-rw-rw-r--. 1 penguin penguin 1741 Feb  3  2010 test.log
[[email protected] ~]$ touch -t 202007080910 test.log
[[email protected] ~]$ ls -l test.log
-rw-rw-r--. 1 penguin penguin 1741 Jul  8 09:10 test.log

NOTE: Recent Timestamps
When using ls -l to view file timestamps, depending on how old the timestamp is, the year may be displayed instead of the time.

mkdir

  • Option(s): -p, --parents
  • Manual page description: “no error if existing, make parent directories as needed”.

Usually, you can only create directories one level “deep” into the file system. For example, if the foo directory already exists and you want to create the spam folder two levels “underneath” it, you’d have to first create foo/bar, then foo/bar/spam:

[[email protected] ~]$ ls foo/
[[email protected] ~]$ mkdir foo/bar
[[email protected] ~]$ mkdir foo/bar/spam
[[email protected] ~]$ ls foo/
bar
[[email protected] ~]$ ls foo/bar/
spam

However, with the -p option, you can create multiple directories at any depth simultaneously:

[[email protected] ~]$ ls foo/
[[email protected] ~]$ mkdir foo/bar/spam
mkdir: cannot create directory ‘foo/bar/spam’: No such file or directory
[[email protected] ~]$ mkdir -p foo/bar/spam
[[email protected] ~]$ ls foo/
bar
[[email protected] ~]$ ls foo/bar/
spam

mv

  • Option(s): -f, --force
  • Manual page description: “do not prompt before overwriting”.

Depending on file permissions, when moving a file to a place where the same file name already exists, you may be prompted to confirm overwriting the destination file:

[[email protected] ~]$ ls -l
total 0
drwxrwxr-x. 2 penguin penguin 22 Jan 16 17:56 bar
drwxrwxr-x. 2 penguin penguin 22 Jan 16 17:57 foo
[[email protected] ~]$ ls foo/ bar/
bar/:
file.txt

foo/:
file.txt
[[email protected] ~]$ mv foo/file.txt bar/file.txt
mv: try to overwrite ‘bar/file.txt’, overriding mode 0400 (r--------)?

This is usually a good thing but, for instance, if you want to automate a file move that’s expected to overwrite the destination, you could use the -f option, which will skip the prompt:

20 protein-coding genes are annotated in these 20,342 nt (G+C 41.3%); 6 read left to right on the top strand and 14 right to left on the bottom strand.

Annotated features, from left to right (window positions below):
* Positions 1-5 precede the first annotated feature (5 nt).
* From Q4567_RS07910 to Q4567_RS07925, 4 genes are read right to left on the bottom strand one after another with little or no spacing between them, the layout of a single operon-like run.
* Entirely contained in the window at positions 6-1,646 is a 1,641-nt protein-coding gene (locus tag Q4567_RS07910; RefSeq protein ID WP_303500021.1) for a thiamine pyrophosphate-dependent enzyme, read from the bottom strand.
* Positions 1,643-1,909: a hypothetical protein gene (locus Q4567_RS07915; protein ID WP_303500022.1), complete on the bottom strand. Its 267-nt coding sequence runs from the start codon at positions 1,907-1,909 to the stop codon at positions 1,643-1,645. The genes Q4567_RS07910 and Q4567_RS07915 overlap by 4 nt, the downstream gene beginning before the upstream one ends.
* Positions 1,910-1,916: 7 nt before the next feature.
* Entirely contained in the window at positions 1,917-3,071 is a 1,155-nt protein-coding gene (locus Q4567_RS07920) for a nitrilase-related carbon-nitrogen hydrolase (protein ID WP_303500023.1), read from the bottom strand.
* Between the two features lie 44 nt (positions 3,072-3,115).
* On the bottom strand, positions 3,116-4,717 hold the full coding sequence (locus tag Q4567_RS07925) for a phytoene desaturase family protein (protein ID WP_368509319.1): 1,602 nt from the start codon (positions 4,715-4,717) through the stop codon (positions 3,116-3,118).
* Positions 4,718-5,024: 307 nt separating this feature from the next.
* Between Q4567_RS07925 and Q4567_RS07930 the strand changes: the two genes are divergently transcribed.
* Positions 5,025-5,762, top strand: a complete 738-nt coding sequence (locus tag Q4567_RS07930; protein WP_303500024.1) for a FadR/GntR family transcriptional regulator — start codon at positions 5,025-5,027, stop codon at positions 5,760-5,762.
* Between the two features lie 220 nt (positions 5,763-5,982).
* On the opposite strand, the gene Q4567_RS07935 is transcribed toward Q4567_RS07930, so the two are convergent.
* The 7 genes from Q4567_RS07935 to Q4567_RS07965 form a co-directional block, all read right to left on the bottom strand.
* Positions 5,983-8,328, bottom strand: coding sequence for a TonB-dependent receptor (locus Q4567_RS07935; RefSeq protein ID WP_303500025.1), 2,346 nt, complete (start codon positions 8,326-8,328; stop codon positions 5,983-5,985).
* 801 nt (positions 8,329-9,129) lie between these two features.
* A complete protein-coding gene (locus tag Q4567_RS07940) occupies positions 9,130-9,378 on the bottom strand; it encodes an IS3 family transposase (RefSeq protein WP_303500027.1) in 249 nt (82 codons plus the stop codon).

[[email protected] ~]$ mv -f foo/file.txt bar/file.txt

cp

  • Option(s): -R, -r, --recursive
  • Manual page description: “copy directories recursively”.

If you try to copy a folder directly, you’ll receive an error:

[[email protected] ~]$ ls -l
total 0
drwxrwxr-x. 2 penguin penguin 36 Oct 23 10:53 foo
[[email protected] ~]$ cp foo bar
cp: omitting directory ‘foo’

To copy a directory (and all of its contents) properly, use the -r option to “recurse” through the folder:

[[email protected] ~]$ cp -r foo bar

Here, you can see that both files are copied into the new bar directory as well:

[[email protected] ~]$ ls -l bar/
total 0
-rw-rw-r--. 1 penguin penguin 0 Nov  2 17:15 one.txt
-rw-rw-r--. 1 penguin penguin 0 Nov  2 17:15 two.txt

rm

  • Option(s): -r, -R, --recursive
  • Manual page description: “remove directories and their contents recursively”.

Akin to the recursive option for the cp command, the -r option for rm will delete a directory and everything in it.

  • Option(s): -f, –force
  • Manual page description: “ignore nonexistent files and arguments, never prompt”.

Again, like the mv command, the -f option will omit the confirmation prompt when using rm.

WARNING: rm -rf
Use caution when executing any removal command; yet, be particularly careful with this combination because it can irrevocably delete a lot of data in a short amount of time.

The combination of the rm command with the -r and -f options is simultaneously one of the most useful and most risky commands a Linux admin could execute. It will quickly delete many files and directories without asking you if you’d like to proceed:

[[email protected] ~]$ ls foo/ foo/AnotherDirectory/ foo/AnotherDirectory/
foo/:
AnotherDirectory  duplicate.png  file.txt  MyNewFolder  picture.png

foo/AnotherDirectory/:
eggs.txt  spam.txt

foo/AnotherDirectory/:
eggs.txt  spam.txt
[[email protected] ~]$ rm -rf foo
[[email protected] ~]$ ls foo/ foo/AnotherDirectory/ foo/AnotherDirectory/
ls: cannot access foo/: No such file or directory
ls: cannot access foo/AnotherDirectory/: No such file or directory
ls: cannot access foo/AnotherDirectory/: No such file or directory

CONCLUSION

Now that you know some basic commands and their options, you’re better prepared to view and manipulate files, directories, and their contents.  Just like the commands themselves, it takes time and practice before they become involuntary.  Even now, I frequently use web searches and manual pages to learn and remember new command options.